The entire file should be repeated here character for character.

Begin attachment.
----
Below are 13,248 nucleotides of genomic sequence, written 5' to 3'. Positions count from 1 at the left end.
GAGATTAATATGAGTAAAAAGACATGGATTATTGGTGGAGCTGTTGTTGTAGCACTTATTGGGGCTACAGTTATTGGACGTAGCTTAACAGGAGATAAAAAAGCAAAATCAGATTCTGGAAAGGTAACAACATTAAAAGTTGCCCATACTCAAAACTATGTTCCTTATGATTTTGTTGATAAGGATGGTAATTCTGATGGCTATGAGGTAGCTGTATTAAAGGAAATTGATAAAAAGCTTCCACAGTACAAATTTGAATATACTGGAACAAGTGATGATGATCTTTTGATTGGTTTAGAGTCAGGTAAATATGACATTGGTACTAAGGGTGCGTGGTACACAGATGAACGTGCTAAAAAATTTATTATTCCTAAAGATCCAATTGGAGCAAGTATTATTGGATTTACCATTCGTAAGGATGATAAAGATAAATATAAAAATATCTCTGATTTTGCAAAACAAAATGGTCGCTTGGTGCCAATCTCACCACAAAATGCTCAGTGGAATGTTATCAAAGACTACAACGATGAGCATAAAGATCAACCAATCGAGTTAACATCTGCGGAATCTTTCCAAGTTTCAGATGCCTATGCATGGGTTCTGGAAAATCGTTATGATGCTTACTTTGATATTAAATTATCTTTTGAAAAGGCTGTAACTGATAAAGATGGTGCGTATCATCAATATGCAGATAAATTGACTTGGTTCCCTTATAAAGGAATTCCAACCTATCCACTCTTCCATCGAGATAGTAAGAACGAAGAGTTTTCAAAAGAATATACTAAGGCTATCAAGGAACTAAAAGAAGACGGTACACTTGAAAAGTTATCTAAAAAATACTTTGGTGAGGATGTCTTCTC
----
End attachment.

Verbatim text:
Below are 13,248 nucleotides of genomic sequence, written 5' to 3'. Positions count from 1 at the left end.
GAGATTAATATGAGTAAAAAGACATGGATTATTGGTGGAGCTGTTGTTGTAGCACTTATTGGGGCTACAGTTATTGGACGTAGCTTAACAGGAGATAAAAAAGCAAAATCAGATTCTGGAAAGGTAACAACATTAAAAGTTGCCCATACTCAAAACTATGTTCCTTATGATTTTGTTGATAAGGATGGTAATTCTGATGGCTATGAGGTAGCTGTATTAAAGGAAATTGATAAAAAGCTTCCACAGTACAAATTTGAATATACTGGAACAAGTGATGATGATCTTTTGATTGGTTTAGAGTCAGGTAAATATGACATTGGTACTAAGGGTGCGTGGTACACAGATGAACGTGCTAAAAAATTTATTATTCCTAAAGATCCAATTGGAGCAAGTATTATTGGATTTACCATTCGTAAGGATGATAAAGATAAATATAAAAATATCTCTGATTTTGCAAAACAAAATGGTCGCTTGGTGCCAATCTCACCACAAAATGCTCAGTGGAATGTTATCAAAGACTACAACGATGAGCATAAAGATCAACCAATCGAGTTAACATCTGCGGAATCTTTCCAAGTTTCAGATGCCTATGCATGGGTTCTGGAAAATCGTTATGATGCTTACTTTGATATTAAATTATCTTTTGAAAAGGCTGTAACTGATAAAGATGGTGCGTATCATCAATATGCAGATAAATTGACTTGGTTCCCTTATAAAGGAATTCCAACCTATCCACTCTTCCATCGAGATAGTAAGAACGAAGAGTTTTCAAAAGAATATACTAAGGCTATCAAGGAACTAAAAGAAGACGGTACACTTGAAAAGTTATCTAAAAAATACTTTGGTGAGGATGTCTTCTC